Study aging

You don’t have to make a huge study of aging, but there are plenty of general interest books, websites, and forums where you can learn about the common progression and issues of aging. Again, you’re not doing this to scare yourself senseless, but to get beyond denial. If you know what waits for you, you’re more likely to deal with it proactively and that means saving money (and staying healthy, etc.).

Stop fighting it

I’m not saying you have to let yourself go and give up. But the sooner you accept the fact that you are aging and that no amount of makeup or Botox is going to stop that, the sooner you can make peace with the person who is going to need a large retirement nest egg. By all means do what you can to remain healthy (eat right, exercise, etc.), but give up on preserving your 20-year old looks because nothing you do will stop aging. You’ll save money and make friends with the older self you are becoming.

It’s hard to see yourself as older, even when you are older. But seeing your older self and accepting that this is your future is one key to saving money while you’re young. Don’t wait until you can no longer ignore your age. Go ahead and accept that you will be old one day and that person will need money just as much as, if not more than, your current self needs it. You don’t want to squander all of your money while you’re young and leave that older person out in the cold, eating dog food, and depending on others for care, do you? Since he or she is you, I hope not.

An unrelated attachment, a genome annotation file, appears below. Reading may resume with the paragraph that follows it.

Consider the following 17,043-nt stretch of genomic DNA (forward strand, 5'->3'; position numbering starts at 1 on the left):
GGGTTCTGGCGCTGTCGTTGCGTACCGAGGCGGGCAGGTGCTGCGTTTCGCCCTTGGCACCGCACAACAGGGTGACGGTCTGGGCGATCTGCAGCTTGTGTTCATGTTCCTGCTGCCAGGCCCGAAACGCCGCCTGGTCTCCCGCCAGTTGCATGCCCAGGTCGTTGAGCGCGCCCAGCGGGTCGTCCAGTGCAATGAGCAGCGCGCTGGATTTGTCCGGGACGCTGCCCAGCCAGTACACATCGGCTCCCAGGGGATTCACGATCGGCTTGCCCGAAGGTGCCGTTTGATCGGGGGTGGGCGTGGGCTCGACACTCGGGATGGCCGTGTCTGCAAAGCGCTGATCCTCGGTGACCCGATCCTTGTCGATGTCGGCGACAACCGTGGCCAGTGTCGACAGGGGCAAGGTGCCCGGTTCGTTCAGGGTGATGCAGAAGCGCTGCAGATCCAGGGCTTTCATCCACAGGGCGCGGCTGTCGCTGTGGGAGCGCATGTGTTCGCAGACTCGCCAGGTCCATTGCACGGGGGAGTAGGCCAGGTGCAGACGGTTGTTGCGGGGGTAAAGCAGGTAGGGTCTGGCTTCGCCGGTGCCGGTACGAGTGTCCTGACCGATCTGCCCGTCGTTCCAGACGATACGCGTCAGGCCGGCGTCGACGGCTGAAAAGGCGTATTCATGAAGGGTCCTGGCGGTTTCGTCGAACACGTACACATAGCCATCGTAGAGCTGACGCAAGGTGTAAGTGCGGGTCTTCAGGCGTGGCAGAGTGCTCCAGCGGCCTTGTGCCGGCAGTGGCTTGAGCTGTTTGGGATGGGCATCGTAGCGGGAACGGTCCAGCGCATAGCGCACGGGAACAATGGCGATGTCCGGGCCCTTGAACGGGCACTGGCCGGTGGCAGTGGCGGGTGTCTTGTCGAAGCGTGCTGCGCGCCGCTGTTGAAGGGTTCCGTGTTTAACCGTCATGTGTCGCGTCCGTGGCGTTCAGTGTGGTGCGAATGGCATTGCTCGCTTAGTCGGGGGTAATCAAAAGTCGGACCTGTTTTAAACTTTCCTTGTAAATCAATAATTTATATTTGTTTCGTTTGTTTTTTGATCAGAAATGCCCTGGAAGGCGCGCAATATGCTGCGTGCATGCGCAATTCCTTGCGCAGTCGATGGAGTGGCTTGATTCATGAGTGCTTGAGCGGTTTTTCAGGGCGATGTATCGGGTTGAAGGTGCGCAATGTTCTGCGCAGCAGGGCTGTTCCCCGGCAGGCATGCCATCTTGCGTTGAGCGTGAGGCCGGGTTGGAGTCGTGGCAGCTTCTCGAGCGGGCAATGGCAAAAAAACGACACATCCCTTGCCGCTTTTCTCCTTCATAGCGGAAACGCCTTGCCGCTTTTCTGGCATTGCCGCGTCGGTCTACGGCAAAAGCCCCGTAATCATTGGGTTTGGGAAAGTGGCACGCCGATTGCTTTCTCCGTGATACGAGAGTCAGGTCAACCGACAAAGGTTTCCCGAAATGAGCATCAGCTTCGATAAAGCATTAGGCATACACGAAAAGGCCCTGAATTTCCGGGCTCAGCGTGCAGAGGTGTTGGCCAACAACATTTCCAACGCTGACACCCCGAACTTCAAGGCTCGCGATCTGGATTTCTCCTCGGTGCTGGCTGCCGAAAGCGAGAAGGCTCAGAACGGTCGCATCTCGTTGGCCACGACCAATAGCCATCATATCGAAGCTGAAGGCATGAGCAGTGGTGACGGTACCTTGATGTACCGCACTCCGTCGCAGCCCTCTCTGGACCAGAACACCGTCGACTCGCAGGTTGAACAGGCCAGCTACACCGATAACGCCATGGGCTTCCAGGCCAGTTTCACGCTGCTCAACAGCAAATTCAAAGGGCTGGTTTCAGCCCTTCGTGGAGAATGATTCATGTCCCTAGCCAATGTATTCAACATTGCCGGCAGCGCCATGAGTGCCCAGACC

(Photo courtesy of Charline Tetiyevsky)

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2 Responses to Virtual Reality Can Help You Save Money